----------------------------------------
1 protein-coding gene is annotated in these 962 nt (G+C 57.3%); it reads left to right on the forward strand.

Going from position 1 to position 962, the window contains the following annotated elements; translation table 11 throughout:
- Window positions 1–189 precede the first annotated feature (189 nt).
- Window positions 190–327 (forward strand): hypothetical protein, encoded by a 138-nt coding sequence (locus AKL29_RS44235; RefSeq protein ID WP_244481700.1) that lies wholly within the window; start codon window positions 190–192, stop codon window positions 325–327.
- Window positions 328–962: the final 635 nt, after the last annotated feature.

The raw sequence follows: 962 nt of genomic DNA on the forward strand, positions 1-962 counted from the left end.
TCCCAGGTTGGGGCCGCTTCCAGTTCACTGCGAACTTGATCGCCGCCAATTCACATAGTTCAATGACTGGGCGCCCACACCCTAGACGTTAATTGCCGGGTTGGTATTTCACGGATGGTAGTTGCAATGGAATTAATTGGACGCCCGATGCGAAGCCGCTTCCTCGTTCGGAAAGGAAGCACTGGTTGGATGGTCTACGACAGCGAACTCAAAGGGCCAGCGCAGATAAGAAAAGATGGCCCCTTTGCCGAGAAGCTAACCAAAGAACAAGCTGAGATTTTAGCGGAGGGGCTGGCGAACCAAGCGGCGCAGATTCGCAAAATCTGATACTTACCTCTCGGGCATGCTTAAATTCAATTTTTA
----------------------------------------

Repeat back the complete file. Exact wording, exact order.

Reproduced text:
1 protein-coding gene is annotated in these 962 nt (G+C 57.3%); it reads left to right on the forward strand.

Going from position 1 to position 962, the window contains the following annotated elements; translation table 11 throughout:
- Window positions 1–189 precede the first annotated feature (189 nt).
- Window positions 190–327 (forward strand): hypothetical protein, encoded by a 138-nt coding sequence (locus AKL29_RS44235; RefSeq protein ID WP_244481700.1) that lies wholly within the window; start codon window positions 190–192, stop codon window positions 325–327.
- Window positions 328–962: the final 635 nt, after the last annotated feature.

The raw sequence follows: 962 nt of genomic DNA on the forward strand, positions 1-962 counted from the left end.
TCCCAGGTTGGGGCCGCTTCCAGTTCACTGCGAACTTGATCGCCGCCAATTCACATAGTTCAATGACTGGGCGCCCACACCCTAGACGTTAATTGCCGGGTTGGTATTTCACGGATGGTAGTTGCAATGGAATTAATTGGACGCCCGATGCGAAGCCGCTTCCTCGTTCGGAAAGGAAGCACTGGTTGGATGGTCTACGACAGCGAACTCAAAGGGCCAGCGCAGATAAGAAAAGATGGCCCCTTTGCCGAGAAGCTAACCAAAGAACAAGCTGAGATTTTAGCGGAGGGGCTGGCGAACCAAGCGGCGCAGATTCGCAAAATCTGATACTTACCTCTCGGGCATGCTTAAATTCAATTTTTA